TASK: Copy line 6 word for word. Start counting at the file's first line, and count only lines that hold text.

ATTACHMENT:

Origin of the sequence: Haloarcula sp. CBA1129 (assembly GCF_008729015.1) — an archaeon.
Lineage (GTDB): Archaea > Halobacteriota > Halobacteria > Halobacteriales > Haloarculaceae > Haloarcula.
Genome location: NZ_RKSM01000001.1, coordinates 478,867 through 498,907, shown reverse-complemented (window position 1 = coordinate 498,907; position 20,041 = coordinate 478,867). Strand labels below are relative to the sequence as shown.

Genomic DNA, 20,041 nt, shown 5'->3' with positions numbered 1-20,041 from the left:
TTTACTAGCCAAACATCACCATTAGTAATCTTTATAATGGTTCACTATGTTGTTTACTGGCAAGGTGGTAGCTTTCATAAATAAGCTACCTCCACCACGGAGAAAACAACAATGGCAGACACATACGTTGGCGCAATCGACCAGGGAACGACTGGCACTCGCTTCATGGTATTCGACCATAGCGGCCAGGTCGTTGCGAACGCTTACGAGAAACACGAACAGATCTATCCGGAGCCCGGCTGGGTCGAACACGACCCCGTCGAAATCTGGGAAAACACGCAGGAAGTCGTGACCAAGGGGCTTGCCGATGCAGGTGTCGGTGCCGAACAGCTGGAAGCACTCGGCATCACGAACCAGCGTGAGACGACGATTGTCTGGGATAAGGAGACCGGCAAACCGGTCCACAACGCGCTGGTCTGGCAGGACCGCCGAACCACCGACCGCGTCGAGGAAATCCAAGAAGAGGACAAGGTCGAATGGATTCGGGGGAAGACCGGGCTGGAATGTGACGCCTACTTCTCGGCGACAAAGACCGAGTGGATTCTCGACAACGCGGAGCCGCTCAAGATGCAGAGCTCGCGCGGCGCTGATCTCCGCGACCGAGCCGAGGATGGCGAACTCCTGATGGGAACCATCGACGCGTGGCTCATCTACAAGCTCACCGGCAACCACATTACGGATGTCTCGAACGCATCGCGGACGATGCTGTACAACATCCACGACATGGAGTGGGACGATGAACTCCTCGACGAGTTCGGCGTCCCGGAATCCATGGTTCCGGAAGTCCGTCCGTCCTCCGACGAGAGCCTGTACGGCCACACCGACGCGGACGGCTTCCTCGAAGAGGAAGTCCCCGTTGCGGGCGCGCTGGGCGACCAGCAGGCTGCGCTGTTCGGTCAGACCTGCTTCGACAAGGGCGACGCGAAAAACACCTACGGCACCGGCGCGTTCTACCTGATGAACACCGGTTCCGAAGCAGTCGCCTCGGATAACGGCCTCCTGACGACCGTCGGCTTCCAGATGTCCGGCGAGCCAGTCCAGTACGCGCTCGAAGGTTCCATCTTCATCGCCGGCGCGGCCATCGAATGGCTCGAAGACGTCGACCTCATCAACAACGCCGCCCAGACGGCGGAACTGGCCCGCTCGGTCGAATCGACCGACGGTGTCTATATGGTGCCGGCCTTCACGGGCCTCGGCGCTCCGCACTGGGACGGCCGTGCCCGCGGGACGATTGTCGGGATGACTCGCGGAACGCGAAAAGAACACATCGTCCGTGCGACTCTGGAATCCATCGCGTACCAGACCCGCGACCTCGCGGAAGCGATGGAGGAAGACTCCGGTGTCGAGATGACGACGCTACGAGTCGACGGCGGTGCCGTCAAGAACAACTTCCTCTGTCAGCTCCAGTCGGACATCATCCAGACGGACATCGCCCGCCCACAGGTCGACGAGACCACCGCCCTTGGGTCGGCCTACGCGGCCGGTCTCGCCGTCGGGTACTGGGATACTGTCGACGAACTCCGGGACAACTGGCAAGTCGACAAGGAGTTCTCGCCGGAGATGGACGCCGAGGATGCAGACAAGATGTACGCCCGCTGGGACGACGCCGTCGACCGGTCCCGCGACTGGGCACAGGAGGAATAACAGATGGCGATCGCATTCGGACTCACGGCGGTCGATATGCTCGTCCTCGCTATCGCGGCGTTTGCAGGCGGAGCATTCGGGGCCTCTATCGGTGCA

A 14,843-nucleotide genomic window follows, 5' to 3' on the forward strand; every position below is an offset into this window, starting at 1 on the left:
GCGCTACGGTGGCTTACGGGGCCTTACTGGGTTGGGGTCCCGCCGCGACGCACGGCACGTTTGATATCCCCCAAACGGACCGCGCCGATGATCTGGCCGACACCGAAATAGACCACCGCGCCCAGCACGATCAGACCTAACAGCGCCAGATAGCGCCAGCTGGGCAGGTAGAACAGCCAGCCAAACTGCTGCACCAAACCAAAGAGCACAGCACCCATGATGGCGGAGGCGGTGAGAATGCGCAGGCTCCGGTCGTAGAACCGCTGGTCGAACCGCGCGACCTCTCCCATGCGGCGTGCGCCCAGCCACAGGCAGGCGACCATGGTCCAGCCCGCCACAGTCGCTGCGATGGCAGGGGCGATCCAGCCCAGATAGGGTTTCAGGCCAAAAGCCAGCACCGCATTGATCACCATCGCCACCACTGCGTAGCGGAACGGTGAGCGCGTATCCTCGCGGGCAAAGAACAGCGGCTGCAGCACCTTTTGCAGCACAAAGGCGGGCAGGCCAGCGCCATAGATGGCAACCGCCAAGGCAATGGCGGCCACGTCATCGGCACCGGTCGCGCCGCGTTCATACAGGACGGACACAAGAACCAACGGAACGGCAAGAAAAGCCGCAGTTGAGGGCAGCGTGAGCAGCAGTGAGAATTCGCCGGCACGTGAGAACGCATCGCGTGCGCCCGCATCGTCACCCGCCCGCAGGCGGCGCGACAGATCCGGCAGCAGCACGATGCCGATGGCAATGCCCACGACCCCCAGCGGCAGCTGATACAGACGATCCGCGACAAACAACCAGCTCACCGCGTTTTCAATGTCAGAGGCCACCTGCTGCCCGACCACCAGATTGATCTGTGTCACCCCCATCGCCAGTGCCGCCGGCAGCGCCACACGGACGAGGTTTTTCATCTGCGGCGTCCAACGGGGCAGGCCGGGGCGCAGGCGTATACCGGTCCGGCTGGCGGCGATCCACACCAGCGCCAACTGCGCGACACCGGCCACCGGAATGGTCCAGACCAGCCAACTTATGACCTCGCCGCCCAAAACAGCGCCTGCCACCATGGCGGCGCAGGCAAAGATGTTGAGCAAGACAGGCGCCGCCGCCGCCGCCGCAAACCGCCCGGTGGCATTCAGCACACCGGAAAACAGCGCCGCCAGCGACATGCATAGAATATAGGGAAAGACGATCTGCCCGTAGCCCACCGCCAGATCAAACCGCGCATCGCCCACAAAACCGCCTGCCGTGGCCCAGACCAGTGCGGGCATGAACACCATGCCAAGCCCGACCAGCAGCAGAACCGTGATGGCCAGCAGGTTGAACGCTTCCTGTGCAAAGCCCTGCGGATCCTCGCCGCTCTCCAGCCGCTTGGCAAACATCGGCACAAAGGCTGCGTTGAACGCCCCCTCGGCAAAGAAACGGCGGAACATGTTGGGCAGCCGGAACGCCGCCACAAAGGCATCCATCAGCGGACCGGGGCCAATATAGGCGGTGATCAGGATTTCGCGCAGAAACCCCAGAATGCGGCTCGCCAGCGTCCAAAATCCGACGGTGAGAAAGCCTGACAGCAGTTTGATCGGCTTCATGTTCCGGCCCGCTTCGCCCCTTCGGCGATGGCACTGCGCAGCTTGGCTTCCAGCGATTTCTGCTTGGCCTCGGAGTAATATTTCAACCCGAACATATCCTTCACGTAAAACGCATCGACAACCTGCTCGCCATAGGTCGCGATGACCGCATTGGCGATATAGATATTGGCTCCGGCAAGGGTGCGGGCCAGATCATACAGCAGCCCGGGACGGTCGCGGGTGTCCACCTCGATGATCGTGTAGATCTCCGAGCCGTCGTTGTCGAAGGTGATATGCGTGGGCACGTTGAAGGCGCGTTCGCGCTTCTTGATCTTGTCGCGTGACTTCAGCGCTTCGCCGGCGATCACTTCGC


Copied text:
A 14,843-nucleotide genomic window follows, 5' to 3' on the forward strand; every position below is an offset into this window, starting at 1 on the left: